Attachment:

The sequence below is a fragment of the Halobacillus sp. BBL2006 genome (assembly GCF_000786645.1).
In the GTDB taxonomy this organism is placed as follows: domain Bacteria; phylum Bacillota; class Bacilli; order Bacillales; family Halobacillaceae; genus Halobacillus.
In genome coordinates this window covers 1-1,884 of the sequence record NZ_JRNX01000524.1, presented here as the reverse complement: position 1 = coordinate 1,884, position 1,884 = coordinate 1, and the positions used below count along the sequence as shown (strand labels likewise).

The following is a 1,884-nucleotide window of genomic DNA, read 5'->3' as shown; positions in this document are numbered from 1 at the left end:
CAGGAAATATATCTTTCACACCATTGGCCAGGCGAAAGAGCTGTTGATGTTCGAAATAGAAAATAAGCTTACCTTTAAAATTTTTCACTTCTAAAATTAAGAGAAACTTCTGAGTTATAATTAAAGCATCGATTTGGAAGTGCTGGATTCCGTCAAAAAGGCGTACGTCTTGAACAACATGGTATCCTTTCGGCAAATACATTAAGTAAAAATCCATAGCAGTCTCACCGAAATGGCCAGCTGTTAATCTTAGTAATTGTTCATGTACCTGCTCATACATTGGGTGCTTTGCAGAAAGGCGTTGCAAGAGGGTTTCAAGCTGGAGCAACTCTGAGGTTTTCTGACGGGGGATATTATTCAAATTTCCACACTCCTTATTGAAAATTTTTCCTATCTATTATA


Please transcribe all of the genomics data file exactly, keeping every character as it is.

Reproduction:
The sequence below is a fragment of the Halobacillus sp. BBL2006 genome (assembly GCF_000786645.1).
In the GTDB taxonomy this organism is placed as follows: domain Bacteria; phylum Bacillota; class Bacilli; order Bacillales; family Halobacillaceae; genus Halobacillus.
In genome coordinates this window covers 1-1,884 of the sequence record NZ_JRNX01000524.1, presented here as the reverse complement: position 1 = coordinate 1,884, position 1,884 = coordinate 1, and the positions used below count along the sequence as shown (strand labels likewise).

The following is a 1,884-nucleotide window of genomic DNA, read 5'->3' as shown; positions in this document are numbered from 1 at the left end:
CAGGAAATATATCTTTCACACCATTGGCCAGGCGAAAGAGCTGTTGATGTTCGAAATAGAAAATAAGCTTACCTTTAAAATTTTTCACTTCTAAAATTAAGAGAAACTTCTGAGTTATAATTAAAGCATCGATTTGGAAGTGCTGGATTCCGTCAAAAAGGCGTACGTCTTGAACAACATGGTATCCTTTCGGCAAATACATTAAGTAAAAATCCATAGCAGTCTCACCGAAATGGCCAGCTGTTAATCTTAGTAATTGTTCATGTACCTGCTCATACATTGGGTGCTTTGCAGAAAGGCGTTGCAAGAGGGTTTCAAGCTGGAGCAACTCTGAGGTTTTCTGACGGGGGATATTATTCAAATTTCCACACTCCTTATTGAAAATTTTTCCTATCTATTATA